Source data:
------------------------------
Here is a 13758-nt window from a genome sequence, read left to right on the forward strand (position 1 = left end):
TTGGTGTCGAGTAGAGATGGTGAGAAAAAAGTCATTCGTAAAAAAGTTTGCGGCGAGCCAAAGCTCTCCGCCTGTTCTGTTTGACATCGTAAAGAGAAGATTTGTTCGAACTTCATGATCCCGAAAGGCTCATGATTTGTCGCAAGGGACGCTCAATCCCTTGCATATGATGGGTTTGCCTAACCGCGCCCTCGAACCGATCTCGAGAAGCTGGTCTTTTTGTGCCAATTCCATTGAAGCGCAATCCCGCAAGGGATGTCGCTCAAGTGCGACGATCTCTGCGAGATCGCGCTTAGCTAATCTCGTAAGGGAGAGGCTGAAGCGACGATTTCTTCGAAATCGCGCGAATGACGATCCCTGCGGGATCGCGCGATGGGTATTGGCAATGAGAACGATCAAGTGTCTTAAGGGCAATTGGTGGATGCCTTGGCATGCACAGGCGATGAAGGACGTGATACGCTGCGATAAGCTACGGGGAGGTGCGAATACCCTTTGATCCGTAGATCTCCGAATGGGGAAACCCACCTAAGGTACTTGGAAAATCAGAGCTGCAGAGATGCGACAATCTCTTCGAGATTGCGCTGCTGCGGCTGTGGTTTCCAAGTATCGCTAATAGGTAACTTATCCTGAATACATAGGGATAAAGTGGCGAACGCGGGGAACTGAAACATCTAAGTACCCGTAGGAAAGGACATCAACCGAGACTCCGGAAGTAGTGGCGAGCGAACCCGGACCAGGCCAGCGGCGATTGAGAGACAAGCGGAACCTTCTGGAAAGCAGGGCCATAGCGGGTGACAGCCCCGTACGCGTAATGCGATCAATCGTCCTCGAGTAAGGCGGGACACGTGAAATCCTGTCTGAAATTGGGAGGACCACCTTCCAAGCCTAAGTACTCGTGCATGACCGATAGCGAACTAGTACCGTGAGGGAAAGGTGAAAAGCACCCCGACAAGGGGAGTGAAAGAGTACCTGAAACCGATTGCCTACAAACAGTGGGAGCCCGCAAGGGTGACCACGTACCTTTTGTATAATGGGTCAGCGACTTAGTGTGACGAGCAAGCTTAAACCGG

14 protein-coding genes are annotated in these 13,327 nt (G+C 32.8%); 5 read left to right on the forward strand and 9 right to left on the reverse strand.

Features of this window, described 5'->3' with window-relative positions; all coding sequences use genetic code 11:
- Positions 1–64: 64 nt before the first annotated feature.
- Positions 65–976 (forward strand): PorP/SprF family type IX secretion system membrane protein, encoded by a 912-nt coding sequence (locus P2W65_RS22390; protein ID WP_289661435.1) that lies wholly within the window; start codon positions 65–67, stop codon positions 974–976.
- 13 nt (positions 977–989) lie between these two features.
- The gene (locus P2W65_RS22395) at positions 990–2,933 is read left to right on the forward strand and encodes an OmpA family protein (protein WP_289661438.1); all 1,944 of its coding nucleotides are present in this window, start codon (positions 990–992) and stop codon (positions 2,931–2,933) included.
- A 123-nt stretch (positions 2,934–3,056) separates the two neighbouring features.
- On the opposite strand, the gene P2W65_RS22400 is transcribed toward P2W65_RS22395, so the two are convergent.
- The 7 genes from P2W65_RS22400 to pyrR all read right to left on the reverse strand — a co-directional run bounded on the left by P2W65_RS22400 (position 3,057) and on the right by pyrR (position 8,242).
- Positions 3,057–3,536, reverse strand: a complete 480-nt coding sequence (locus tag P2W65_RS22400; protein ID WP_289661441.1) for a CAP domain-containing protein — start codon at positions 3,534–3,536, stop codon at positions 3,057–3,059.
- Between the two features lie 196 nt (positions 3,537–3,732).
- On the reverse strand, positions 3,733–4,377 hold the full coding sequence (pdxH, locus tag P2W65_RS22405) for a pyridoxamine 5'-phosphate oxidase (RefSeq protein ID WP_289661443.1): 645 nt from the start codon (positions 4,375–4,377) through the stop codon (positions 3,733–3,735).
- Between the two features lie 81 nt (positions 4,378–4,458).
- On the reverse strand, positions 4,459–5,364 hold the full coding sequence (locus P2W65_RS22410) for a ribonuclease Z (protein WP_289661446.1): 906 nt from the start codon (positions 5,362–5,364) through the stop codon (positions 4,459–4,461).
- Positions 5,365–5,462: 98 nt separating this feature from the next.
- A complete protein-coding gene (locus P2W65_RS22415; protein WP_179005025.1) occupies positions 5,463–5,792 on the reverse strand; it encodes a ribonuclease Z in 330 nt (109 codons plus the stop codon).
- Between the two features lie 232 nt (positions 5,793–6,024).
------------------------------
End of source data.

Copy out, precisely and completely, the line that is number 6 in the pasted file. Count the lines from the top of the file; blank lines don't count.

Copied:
- Positions 65–976 (forward strand): PorP/SprF family type IX secretion system membrane protein, encoded by a 912-nt coding sequence (locus P2W65_RS22390; protein ID WP_289661435.1) that lies wholly within the window; start codon positions 65–67, stop codon positions 974–976.